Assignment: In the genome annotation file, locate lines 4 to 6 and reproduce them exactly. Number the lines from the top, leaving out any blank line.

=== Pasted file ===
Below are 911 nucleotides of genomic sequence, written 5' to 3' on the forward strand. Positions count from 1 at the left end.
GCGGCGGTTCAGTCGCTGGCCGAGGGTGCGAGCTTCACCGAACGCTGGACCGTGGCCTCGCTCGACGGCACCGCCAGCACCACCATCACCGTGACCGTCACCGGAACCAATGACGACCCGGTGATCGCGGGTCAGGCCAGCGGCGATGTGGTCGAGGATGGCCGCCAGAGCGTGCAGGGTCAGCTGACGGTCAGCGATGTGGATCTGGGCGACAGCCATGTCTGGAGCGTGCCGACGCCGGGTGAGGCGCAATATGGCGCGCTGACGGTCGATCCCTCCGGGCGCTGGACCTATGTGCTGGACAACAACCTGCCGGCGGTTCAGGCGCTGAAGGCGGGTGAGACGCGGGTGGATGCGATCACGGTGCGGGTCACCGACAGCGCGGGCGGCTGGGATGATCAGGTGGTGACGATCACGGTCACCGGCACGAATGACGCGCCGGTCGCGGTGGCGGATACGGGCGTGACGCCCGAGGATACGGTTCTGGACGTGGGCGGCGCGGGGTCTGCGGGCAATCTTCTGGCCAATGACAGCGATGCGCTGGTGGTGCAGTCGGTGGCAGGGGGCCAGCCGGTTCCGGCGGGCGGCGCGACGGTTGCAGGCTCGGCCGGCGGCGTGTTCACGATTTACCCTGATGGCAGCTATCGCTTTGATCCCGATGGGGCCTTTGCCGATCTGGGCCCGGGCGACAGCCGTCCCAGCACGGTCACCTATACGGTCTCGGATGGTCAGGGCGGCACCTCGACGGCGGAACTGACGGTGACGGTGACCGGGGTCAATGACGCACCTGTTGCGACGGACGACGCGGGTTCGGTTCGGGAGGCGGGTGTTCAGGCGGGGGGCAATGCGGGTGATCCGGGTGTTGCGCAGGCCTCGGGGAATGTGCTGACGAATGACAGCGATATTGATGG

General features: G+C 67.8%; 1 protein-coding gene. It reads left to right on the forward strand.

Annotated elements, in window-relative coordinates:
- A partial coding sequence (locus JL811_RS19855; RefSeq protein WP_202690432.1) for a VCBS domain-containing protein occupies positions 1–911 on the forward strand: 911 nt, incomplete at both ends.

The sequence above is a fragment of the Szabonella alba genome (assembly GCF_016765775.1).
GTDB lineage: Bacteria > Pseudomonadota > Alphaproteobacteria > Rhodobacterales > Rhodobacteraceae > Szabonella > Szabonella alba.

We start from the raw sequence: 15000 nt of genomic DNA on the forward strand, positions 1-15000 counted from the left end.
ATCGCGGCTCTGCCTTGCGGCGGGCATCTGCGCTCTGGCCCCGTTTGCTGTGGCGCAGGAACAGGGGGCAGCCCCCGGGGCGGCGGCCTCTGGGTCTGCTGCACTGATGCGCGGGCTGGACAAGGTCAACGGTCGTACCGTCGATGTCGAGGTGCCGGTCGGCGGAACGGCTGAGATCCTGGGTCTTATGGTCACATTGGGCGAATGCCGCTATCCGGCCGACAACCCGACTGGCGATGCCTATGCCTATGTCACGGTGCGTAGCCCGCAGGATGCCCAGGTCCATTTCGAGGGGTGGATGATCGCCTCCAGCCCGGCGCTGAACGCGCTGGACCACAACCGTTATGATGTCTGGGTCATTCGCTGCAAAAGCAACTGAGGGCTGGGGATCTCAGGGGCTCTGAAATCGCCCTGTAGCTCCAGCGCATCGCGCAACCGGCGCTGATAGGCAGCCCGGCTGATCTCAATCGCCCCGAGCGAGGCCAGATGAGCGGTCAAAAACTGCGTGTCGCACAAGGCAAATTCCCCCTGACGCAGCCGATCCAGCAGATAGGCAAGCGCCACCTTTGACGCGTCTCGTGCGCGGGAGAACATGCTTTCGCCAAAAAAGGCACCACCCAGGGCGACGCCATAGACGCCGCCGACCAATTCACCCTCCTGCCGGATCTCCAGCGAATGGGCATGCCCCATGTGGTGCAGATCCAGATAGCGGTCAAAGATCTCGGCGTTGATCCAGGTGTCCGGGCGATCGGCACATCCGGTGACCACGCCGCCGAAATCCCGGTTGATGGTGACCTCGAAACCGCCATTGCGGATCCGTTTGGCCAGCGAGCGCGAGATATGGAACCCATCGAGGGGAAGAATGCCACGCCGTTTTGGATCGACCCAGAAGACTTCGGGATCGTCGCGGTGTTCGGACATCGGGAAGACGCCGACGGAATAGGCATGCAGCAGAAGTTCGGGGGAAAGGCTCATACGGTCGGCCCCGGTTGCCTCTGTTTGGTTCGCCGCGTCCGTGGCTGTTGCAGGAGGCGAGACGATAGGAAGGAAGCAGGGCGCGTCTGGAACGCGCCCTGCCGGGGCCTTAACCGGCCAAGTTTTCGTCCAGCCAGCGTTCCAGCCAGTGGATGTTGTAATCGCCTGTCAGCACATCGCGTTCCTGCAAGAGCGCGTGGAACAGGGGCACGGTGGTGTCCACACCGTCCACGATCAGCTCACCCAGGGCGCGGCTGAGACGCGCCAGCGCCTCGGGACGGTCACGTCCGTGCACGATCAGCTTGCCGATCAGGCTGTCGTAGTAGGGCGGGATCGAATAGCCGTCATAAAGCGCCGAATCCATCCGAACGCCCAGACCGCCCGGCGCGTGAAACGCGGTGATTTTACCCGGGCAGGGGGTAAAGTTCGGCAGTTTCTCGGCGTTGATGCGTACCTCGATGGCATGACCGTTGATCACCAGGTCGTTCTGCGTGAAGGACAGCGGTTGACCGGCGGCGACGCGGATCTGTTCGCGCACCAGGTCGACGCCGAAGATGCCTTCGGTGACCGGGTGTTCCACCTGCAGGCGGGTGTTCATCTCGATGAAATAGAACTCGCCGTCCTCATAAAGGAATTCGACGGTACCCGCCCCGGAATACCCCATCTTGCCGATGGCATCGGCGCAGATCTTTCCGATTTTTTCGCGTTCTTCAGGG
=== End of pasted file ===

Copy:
Annotated elements, in window-relative coordinates:
- A partial coding sequence (locus JL811_RS19855; RefSeq protein WP_202690432.1) for a VCBS domain-containing protein occupies positions 1–911 on the forward strand: 911 nt, incomplete at both ends.

The sequence above is a fragment of the Szabonella alba genome (assembly GCF_016765775.1).